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Being a success isn’t dependent on matric results

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Success in life isn’t dependent on how well you did in matric. In fact, for some, it has nothing whatsoever to do with it. South African entrepreneurs Adi Kaimowitz, Larry Nussbaum, and Allan Hirsch are testimony to this.

Kaimovitz, who matriculated from King David Linksfield in 1996, says he was a disruptive student who preferred playing TV games as opposed to studying hard. He went on to found Virtual Actuary, which is now seen as an equal to “the big four” consulting firms in South Africa.

Nussbaum, who matriculated from King David Victory Park in 2000, battled at school. “I struggled to maintain focus and was easily distracted,” he says. “It was put down to the fact that I was lazy.”

Not only would he get a huge confidence boost when he was diagnosed with ADHD (attention deficit hyperactivity disorder) as an adult, but he also founded YouView, which helped the Chevrah Kadisha to livestream its funerals during the COVID-19 pandemic. “In so doing, we were able to help get closure for people who weren’t physically able to attend a funeral of their loved ones,” Nussbaum says.

Walt Disney, Bill Gates, Steve Jobs, and Hirsch didn’t finish school. However, the latter went on to start Hirsch’s, a multibillion-rand organisation with 750 employees.

In spite of struggling academically at school, Hirsch, Kaimovitz, and Nussbaum all say it did have an impact on what they went on to achieve.

As an adult, Hirsch was diagnosed as dyslexic, but during his school days, he thought he was stupid, and his teachers said he would never make anything of his life. “In Grade 2, I was actually held back. After I failed Grade 4, it was decided that I should perhaps go to a boarding school with fewer children in a class, so off I went to boarding school, and passed my year there. But during that year, my father became ill and they suggested we move from Johannesburg to the coast.”

Hirsch subsequently failed Grades 5 and 6 in the KwaZulu-Natal North Coast. “But then I had quite a good run, passing Grades 7 and 8. Then I went to a technical school in Pietermaritzburg because I needed to learn to use my hands as I couldn’t read and write properly. I passed Grade 9, but failed Grade 10. I took my report card to my father with all these little red rings on it. I thought he was going to tear me apart, but he just said, ‘Son, you must realise you are never going to get a matric. What you should do is pick a trade. Maybe one day you can buy your own little bakkie and perhaps start your own business.’”

Hirsch got a job as an apprentice appliance mechanic at Fuchsware. “At the start of my final year there, I met a girl called Margaret, and we married 11 months later. Margaret told someone, ‘Allan believes he’s stupid.’”

He was advised to see a professor who specialised in child learning problems.

“You’re dyslexic,” the professor told Hirsch. “You’ve got this handicap, but you need to learn to overcome it.”

Hirsch says his life changed in that moment. “I believed I could do anything. I realised this garbage around me the whole time was actually a gift. All I had to do was unwrap it. The rest is history.”

He says he’s blessed to have an “amazing gift. I realised only after school that if I had to write an essay or exam, I had to start with the end in mind. How was I going to get there? What words could I spell? How could I say something without using words that I couldn’t spell? Lateral thinking came quite easily to me. Even today, when there’s a problem at work, I think, ‘What’s the solution?’”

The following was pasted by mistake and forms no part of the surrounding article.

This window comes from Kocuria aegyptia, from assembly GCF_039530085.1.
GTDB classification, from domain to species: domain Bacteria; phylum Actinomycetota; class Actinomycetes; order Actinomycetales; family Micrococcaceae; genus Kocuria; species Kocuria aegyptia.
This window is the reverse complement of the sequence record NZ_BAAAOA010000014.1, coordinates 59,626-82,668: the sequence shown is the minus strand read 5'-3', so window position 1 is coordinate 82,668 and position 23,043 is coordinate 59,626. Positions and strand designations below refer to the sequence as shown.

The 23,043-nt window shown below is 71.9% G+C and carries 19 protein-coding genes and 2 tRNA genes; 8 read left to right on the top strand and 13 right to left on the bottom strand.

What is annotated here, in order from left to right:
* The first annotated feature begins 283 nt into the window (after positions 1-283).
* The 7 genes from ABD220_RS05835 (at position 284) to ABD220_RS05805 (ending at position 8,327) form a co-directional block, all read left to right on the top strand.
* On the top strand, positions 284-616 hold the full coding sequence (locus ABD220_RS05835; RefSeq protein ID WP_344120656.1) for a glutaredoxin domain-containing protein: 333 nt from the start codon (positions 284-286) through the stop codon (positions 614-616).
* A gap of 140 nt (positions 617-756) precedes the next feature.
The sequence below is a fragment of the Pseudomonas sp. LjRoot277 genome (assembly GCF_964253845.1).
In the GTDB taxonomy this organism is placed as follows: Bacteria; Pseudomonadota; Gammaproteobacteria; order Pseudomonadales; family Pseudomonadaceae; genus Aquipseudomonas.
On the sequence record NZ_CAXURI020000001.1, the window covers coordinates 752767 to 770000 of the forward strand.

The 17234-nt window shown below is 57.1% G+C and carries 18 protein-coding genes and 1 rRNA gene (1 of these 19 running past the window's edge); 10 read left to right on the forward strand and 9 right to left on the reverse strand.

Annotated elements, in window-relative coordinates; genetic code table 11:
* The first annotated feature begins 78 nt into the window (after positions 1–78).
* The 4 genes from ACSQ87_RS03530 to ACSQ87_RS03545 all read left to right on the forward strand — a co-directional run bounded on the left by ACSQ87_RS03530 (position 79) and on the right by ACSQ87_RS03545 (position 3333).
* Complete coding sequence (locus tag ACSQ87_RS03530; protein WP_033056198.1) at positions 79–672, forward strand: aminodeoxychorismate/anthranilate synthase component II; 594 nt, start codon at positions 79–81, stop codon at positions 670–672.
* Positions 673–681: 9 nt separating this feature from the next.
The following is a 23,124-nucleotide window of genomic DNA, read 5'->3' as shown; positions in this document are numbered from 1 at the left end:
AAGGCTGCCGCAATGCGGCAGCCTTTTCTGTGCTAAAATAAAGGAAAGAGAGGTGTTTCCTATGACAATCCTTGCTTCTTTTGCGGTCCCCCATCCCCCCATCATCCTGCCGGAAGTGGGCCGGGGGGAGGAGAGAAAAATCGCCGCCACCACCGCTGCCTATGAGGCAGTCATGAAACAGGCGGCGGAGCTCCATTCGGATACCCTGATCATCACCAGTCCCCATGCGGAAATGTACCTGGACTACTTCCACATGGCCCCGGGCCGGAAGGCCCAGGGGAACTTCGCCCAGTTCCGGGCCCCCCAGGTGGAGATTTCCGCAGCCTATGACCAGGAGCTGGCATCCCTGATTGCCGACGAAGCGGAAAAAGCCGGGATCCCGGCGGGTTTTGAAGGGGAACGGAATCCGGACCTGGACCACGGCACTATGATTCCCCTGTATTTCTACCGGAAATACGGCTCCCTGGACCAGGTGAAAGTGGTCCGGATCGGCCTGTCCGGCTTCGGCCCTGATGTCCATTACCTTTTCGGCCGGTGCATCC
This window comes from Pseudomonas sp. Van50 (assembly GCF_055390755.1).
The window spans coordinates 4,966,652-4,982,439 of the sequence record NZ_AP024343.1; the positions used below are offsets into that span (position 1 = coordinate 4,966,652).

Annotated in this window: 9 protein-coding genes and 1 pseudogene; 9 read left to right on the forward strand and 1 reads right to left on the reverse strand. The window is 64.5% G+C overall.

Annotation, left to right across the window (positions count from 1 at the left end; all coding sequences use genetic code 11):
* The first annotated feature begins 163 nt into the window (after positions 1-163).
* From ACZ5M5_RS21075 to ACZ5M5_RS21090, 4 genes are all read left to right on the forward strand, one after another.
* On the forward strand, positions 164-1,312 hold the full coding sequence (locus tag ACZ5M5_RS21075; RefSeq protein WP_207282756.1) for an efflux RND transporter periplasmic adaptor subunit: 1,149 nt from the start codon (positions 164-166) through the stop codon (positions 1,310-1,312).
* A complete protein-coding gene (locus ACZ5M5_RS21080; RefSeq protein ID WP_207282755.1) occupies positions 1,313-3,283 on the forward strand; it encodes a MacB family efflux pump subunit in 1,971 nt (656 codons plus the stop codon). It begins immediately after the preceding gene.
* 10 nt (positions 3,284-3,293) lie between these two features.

Eventually, he started Hirsch’s. “I found a property. For the business to have a bit of integrity, I wanted a phone number, an invoice book, and a sign on the building. People who worked at another company walked up the road and said they wanted to work for me. These guys ended up doing a phenomenal job.”

Kaimovitz, meanwhile, spent his 20s working in different companies, hoping he would latch on to something he could make a success out of.

“Eventually, I was introduced to the actuarial world, initially as a recruiter, and then once I found this industry, I eventually found something that I could be quite proud of.”

When he conceived the idea of Virtual Actuary, a consortium of consulting actuaries, he held on to it for dear life. “We’re now bigger than a lot of the big four consulting firms,” Kaimovitz says.

Nussbaum scraped through matric. “I got an F for Afrikaans and accounting, and lower marks for the rest of my subjects.”

He spent his time at school with the school photographer and during breaks, he repaired all the audiovisual equipment.

So, he went into the IT and photographic industry, working with his father as a photographer. The idea for YouView came about when his father was approached about 18 years ago by a couple who were getting married and their mother couldn’t attend the wedding. “I started experimenting with livestreaming back then and put together a system to livestream the wedding,” Nussbaum says.

Today, YouView continues to livestream the Chev’s funerals. “It comes down to hard work and perseverance,” Nussbaum says of the secret behind YouView’s success. “After all, this a service I tried to sell for years and nobody saw the value.”

One of Hirsch’s secrets, Hirsch says, is, “The more effort we put into educating and training our team members, the better they make us.”

“One of our greatest secrets is that we’ve been able to attract some of the best actuaries in the country by paying them way above the market norm for a consulting business,” Kaimovitz says. “It leads to a business having one of the strongest teams in the country because people feel well-remunerated and appreciated. Then the clients get a fantastic service because the team works well.”

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